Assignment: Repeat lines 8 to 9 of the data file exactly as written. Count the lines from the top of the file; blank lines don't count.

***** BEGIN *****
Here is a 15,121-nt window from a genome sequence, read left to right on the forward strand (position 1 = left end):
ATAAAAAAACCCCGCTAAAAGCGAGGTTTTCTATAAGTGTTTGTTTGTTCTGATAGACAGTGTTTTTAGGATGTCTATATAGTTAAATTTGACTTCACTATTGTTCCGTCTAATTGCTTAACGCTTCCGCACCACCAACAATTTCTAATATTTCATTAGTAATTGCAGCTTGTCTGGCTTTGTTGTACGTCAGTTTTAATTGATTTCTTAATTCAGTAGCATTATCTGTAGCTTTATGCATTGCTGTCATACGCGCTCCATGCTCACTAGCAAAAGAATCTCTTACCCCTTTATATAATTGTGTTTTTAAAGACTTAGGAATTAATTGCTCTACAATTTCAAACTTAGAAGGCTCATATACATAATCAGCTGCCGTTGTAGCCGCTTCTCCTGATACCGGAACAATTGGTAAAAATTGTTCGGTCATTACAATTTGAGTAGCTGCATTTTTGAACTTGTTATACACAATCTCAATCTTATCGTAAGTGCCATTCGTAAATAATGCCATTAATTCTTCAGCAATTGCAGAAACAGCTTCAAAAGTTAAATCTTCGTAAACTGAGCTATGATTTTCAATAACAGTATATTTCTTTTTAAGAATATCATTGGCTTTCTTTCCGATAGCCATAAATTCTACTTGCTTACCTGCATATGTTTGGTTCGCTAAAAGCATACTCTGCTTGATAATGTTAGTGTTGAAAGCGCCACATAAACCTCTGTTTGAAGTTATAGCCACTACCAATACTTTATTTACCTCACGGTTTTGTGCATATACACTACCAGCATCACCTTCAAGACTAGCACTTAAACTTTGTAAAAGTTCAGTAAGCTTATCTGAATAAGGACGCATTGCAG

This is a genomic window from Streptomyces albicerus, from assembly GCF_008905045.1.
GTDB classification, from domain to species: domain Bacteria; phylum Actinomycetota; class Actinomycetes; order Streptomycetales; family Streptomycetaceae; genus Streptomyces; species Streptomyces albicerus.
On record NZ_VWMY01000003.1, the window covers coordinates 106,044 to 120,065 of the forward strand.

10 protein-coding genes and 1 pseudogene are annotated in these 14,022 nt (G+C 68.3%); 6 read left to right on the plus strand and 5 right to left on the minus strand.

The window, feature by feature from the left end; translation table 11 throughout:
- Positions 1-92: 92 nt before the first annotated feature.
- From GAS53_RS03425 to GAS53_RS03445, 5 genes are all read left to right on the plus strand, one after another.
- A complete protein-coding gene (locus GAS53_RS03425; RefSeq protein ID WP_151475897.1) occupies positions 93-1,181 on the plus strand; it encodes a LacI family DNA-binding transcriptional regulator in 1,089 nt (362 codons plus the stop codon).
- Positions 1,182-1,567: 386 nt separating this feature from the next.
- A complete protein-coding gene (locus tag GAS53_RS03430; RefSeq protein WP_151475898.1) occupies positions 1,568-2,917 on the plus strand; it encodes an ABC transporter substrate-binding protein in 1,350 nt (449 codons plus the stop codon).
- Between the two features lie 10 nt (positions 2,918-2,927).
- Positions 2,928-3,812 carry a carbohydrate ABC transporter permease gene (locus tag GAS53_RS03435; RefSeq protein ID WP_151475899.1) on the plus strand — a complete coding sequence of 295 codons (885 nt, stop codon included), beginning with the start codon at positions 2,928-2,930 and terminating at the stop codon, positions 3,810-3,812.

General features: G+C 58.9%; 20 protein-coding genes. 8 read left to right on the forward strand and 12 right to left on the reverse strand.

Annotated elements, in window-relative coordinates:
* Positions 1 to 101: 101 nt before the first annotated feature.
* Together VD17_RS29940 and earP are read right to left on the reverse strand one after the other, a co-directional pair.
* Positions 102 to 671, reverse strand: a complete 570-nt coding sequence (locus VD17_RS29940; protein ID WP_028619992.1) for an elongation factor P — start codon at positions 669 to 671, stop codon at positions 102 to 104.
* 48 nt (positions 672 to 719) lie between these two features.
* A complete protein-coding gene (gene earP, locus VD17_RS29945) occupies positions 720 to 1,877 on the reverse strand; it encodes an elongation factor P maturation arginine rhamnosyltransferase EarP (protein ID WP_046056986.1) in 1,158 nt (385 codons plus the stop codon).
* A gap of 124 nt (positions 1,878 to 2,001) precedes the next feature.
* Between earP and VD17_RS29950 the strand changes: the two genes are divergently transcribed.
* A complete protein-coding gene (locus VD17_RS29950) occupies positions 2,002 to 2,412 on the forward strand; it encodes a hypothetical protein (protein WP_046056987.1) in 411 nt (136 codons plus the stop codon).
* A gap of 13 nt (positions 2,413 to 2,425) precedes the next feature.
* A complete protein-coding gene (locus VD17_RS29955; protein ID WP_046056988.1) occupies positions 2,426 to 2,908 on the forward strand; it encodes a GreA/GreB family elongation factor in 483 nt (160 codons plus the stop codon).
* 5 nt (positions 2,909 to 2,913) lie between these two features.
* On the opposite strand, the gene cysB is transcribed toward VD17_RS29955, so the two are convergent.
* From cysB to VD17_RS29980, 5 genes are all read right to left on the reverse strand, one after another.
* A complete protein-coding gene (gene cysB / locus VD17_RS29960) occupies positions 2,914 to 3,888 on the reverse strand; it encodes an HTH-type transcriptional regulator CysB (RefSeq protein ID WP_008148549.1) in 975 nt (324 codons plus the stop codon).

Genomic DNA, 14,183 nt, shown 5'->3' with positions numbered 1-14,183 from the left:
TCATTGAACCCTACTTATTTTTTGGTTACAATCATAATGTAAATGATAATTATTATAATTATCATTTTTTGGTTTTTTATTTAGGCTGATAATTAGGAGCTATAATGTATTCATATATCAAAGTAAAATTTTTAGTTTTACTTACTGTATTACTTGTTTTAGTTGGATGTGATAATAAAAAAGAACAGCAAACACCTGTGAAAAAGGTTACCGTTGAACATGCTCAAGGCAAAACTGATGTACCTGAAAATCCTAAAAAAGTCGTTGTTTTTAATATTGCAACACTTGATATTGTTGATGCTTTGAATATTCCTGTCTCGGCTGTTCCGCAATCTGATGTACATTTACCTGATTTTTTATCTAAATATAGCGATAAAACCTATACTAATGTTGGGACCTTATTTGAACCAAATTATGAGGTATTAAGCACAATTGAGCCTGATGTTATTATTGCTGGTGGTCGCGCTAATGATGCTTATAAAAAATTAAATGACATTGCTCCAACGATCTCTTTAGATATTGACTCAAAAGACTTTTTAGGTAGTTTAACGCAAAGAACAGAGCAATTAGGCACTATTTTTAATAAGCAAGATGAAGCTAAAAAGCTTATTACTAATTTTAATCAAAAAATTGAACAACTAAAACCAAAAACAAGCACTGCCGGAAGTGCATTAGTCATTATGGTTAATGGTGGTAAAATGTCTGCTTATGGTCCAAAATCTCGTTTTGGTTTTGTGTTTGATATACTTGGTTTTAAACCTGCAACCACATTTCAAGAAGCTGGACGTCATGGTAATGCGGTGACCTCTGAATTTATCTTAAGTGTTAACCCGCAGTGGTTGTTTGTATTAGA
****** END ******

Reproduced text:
- Positions 1-92: 92 nt before the first annotated feature.
- From GAS53_RS03425 to GAS53_RS03445, 5 genes are all read left to right on the plus strand, one after another.